Tart, sweet strawberry rhubarb filling nestled between a lightly sweetened crumble dough made from oats, almond flour, coconut oil and applesauce.
Makes 12 bars
Preheat oven to 350°F. Line an 8×8 square baking pan with parchment paper and set aside.
Add two cups of rolled oats to an upright blender, or food processor fitted with a metal “s” blade, pulse the oats until ground down into a flour. Transfer to large bowl, add the remaining 1/2 cup rolled oats and the rest of the crumble ingredients. Using a spatula or your hand combine the ingredients until the dough begins to stick together. You want everything to be moist and come together. It can be slightly crumbly, hence the name.
Measure a heaping 1/2 cup of the dough for the topping and set aside. Spread the remaining dough evenly into the prepared pan. Press firmly and flatten into the bottom, sides, and corners. It may help to slightly oil or wet your fingers or spatula.
Wipe out the food processor and add the strawberries and rhubarb. If using frozen fruit make sure it is slightly thawed. Pulse 5-6 times until the fruit is broken down into small pieces. Transfer to a mixing bowl and add the arrowroot powder and lemon juice.
Spread the filling evenly over the crumble crust. Take the remaining crumble dough and use your fingers to break it up evenly over the fruit filling. Gently push the crumble dough into the filling to set. Bake for 35-40 minutes, until the top is golden brown and filling is bubbling. Let the bars cool completely before slicing.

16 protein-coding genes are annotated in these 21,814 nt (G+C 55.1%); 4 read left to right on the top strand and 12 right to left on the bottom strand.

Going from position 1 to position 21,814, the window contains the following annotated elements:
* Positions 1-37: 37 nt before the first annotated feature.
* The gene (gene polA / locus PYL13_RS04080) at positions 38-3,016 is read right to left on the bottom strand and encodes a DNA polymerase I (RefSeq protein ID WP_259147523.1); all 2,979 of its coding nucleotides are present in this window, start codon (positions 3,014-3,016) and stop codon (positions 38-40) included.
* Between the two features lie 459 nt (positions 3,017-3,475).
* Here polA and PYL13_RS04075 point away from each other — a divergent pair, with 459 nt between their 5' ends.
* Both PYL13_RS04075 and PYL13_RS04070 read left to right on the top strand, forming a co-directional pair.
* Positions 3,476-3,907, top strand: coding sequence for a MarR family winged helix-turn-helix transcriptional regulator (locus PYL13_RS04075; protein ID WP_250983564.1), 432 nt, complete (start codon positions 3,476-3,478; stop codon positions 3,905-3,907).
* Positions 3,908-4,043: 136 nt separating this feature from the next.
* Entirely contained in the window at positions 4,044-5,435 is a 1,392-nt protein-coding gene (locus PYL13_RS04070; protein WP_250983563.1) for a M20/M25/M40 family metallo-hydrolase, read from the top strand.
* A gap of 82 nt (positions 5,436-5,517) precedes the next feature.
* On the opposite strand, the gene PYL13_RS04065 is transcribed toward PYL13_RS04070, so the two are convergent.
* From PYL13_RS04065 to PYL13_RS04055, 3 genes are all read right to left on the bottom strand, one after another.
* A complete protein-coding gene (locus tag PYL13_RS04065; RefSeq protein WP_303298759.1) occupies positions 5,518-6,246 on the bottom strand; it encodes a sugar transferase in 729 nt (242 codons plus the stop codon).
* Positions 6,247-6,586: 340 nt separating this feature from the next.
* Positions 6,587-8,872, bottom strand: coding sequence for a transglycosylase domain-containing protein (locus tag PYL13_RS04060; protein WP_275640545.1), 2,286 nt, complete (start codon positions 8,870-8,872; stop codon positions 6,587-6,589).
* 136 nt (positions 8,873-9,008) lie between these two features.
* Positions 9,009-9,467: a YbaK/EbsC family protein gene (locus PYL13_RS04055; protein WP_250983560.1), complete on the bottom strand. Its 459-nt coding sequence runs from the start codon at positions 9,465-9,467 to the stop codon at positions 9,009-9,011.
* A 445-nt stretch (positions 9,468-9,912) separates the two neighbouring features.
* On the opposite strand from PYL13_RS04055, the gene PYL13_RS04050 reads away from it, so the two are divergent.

They can be eaten cold or warmed up slightly. Store in an airtight container in the fridge for up to 5 days.
This recipe calls for fresh or frozen fruit. I’ve tried it both ways based on what I had on hand and both worked well. If using frozen fruit, let the fruit thaw slightly before measuring it, as frozen fruit tends to take up more volume.
You can substitute other fruits, just know know some fruits require more or less starch to firm up. This shouldn’t make that much of a difference. However, this King Arthur Flour Pie Thickener Guide is a good reference for fruit to starch ratio.